City Mum on Proposal for “Black Trans Lives Matter” Mural at Stonewall

TS Candii of Black Trans Nation is calling on the city to approve a plan to create a mural near the Stonewall Inn.
Donna Aceto

TS Candii, a Black transgender woman and founder of a non-profit called Black Trans Nation, is calling on the city to give the green light for plans to create a “Black Trans Lives Matter” street mural in front of the historic Stonewall Inn.

In January, State Assemblymembers Dan Quart of Manhattan and Catalina Cruz of Queens joined out gay State Senator Brad Hoylman of Manhattan in issuing a letter of support to the Department of Transportation’s (DOT) Manhattan borough commissioner, Ed Pincar. In the letter, lawmakers described the mural as a tool to recognize the transgender, gender non-conforming, and non-binary community.

“Though their contributions have often been erased, transgender women of color played a pivotal role in the Stonewall rebellion and the advancement of LGBTQ rights,” the politicians penned in the letter. “Despite the strides made, TGNC individuals remain at the margins facing down stigmatization, discrimination, and violence.”

Several months after sending the letter, TS Candii said DOT officials have yet to respond, though it is not the first time the group has petitioned for the mural. Last year, the DOT also denied the project for reasons that are not clear.

“They don’t support our humanity,” TS Candii said. “They hear us, they see us, but they are doing nothing for us. They are just sitting on their hands.”

Among others supporting the effort to create the mural include Strategic Transgender Alliance for Radical Reform (STARR), which has long advocated for a mural of this kind.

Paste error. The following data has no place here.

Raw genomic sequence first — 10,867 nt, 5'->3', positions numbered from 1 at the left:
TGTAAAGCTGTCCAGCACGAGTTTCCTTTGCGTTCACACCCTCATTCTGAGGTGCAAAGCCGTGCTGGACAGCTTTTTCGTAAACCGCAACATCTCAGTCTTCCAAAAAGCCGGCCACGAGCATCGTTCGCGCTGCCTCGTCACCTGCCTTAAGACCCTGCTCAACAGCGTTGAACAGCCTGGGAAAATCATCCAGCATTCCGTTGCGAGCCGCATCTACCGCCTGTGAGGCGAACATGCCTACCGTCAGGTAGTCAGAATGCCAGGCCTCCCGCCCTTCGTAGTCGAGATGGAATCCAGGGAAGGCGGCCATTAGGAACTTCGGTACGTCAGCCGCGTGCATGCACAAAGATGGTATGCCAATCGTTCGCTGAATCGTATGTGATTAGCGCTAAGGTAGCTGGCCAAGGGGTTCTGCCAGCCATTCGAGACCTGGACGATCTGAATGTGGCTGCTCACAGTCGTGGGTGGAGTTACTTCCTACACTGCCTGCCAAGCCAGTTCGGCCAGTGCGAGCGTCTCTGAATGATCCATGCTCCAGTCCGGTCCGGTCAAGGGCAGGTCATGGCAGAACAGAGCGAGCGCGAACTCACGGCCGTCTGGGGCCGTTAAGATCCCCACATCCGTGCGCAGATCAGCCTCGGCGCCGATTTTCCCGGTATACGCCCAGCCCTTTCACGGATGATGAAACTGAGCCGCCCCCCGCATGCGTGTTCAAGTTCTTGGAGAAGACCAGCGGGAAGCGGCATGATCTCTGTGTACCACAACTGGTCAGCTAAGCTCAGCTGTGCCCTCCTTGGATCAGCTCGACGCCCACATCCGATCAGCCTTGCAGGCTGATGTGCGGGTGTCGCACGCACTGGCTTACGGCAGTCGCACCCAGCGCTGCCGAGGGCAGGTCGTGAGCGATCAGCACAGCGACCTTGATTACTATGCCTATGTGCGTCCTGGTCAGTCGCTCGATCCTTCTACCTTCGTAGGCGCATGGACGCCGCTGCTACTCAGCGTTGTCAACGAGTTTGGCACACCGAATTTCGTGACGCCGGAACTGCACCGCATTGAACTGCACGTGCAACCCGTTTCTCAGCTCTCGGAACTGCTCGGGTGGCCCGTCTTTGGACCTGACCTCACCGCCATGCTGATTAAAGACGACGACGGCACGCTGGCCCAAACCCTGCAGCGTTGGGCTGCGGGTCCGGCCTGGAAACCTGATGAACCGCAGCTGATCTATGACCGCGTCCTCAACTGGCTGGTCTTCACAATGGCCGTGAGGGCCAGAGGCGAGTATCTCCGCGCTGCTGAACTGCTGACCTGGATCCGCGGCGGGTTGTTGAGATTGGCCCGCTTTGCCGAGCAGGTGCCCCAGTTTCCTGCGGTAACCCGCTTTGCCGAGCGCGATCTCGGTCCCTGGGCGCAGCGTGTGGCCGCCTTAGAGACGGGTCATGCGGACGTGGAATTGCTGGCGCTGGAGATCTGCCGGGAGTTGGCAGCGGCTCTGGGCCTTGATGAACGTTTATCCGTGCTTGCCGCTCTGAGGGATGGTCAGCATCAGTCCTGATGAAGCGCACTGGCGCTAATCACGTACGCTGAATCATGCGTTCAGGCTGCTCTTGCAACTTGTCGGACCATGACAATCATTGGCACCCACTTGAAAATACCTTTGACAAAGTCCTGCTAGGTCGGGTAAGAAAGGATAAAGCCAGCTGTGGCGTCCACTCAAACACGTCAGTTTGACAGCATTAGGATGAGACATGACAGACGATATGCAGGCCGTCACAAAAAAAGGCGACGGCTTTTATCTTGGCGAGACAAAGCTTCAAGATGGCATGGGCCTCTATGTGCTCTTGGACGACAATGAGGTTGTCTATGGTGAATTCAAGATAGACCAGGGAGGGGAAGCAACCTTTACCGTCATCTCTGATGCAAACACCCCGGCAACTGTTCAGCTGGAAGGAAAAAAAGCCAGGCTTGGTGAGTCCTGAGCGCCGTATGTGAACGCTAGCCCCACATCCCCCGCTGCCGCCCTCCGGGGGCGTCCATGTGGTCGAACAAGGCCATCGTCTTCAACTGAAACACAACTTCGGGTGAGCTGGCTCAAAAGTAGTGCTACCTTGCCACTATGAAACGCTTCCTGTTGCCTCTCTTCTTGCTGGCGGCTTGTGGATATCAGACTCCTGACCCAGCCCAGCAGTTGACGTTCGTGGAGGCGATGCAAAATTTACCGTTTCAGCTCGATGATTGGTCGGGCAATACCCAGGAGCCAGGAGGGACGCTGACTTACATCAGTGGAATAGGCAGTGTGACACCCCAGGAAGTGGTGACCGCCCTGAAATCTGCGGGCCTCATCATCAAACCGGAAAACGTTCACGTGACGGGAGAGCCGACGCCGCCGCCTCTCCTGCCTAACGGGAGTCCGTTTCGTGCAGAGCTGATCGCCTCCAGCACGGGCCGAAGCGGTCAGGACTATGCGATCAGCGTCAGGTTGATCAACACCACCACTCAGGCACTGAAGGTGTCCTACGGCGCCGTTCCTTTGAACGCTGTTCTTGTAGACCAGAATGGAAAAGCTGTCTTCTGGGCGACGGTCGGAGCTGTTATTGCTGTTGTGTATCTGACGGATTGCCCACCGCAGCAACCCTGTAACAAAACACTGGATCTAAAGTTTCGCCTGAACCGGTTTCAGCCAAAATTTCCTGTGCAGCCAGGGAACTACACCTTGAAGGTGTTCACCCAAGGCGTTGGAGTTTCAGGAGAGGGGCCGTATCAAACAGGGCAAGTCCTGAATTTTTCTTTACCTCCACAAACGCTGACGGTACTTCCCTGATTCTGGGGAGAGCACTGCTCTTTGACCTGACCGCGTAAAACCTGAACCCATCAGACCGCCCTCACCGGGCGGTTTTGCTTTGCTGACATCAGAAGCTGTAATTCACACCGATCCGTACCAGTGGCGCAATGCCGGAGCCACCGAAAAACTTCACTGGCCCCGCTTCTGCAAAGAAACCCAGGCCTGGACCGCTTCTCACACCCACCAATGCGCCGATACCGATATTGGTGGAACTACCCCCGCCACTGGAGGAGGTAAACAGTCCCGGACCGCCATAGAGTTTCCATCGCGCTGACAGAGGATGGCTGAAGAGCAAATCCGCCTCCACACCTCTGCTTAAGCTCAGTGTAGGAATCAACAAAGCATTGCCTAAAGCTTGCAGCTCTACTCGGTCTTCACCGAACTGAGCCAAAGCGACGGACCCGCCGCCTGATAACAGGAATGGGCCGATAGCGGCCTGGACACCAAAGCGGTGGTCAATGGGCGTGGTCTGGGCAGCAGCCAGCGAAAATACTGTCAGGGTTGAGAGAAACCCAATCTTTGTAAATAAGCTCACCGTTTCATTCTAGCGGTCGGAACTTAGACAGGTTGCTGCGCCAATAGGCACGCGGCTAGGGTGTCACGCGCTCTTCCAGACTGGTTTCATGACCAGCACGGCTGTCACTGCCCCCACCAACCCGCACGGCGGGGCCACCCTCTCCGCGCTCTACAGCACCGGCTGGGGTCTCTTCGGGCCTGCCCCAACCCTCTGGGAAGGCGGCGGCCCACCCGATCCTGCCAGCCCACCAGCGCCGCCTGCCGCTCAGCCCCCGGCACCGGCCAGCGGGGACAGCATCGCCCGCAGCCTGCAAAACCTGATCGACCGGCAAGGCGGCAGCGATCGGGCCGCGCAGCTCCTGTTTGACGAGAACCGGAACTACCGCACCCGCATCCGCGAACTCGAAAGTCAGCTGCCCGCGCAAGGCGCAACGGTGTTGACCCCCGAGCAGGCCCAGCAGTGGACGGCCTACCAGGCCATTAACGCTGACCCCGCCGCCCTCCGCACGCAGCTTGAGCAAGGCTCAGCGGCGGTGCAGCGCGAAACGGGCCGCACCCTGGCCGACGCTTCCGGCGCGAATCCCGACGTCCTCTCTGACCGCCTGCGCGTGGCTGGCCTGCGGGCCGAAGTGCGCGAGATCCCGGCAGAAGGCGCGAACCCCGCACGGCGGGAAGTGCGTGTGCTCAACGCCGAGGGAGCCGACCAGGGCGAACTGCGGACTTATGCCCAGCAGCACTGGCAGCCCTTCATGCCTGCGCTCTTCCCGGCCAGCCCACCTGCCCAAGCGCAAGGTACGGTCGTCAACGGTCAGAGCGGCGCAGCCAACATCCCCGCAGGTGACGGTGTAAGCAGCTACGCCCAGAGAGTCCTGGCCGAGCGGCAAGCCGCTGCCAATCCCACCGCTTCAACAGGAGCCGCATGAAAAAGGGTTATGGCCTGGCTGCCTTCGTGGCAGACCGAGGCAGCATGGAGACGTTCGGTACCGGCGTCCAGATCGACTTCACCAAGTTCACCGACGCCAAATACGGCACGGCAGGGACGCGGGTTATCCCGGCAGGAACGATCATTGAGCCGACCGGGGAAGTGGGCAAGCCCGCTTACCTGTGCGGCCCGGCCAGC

The DOT did not respond to Gay City News’ request for comment for this story, but after this story was published, the agency said it is “unable to comment further on this matter due to active litigation related to private entities seeking to paint murals.”

TS Candii believes the project’s delay reflects a much broader dismissal of transgender New Yorkers.

“Mentally, it’s draining,” she said. “Black Lives Matter had not only one mural; they had two, three all around the city, and we’re fighting for this one?”

She added, “Black trans lives matter, and to them, our lives don’t matter.”

Last summer, Gothamist recorded a total of eight “Black Lives Matter” murals in New York City. Black Trans Nation’s art project is inspired by the iconic “Black Lives Matter” street art in Manhattan’s Foley Square.

The mural, which would depict Trans Flags and Rainbows Flags, is meant to honor advocates’ most recent wins. TS Candii was one of the lead organizers behind the state’s repeal of a loitering law known as a ban on “Walking While Trans,” a policy that police officers used to disproportionately target transgender women of color. That legislation also seals all prior convictions and records under the statute.

The petition for the mural coincides with growing anti-trans legislation across the US in states such as Mississippi, Arkansas, and Tennessee, where governors have recently signed bills banning transgender and some non-binary athletes from school sports. Efforts to restrict healthcare for trans youth are also well underway in states such as Arkansas, which banned gender-affirming medical care for trans youth after overriding Governor Asa Hutchinson’s veto.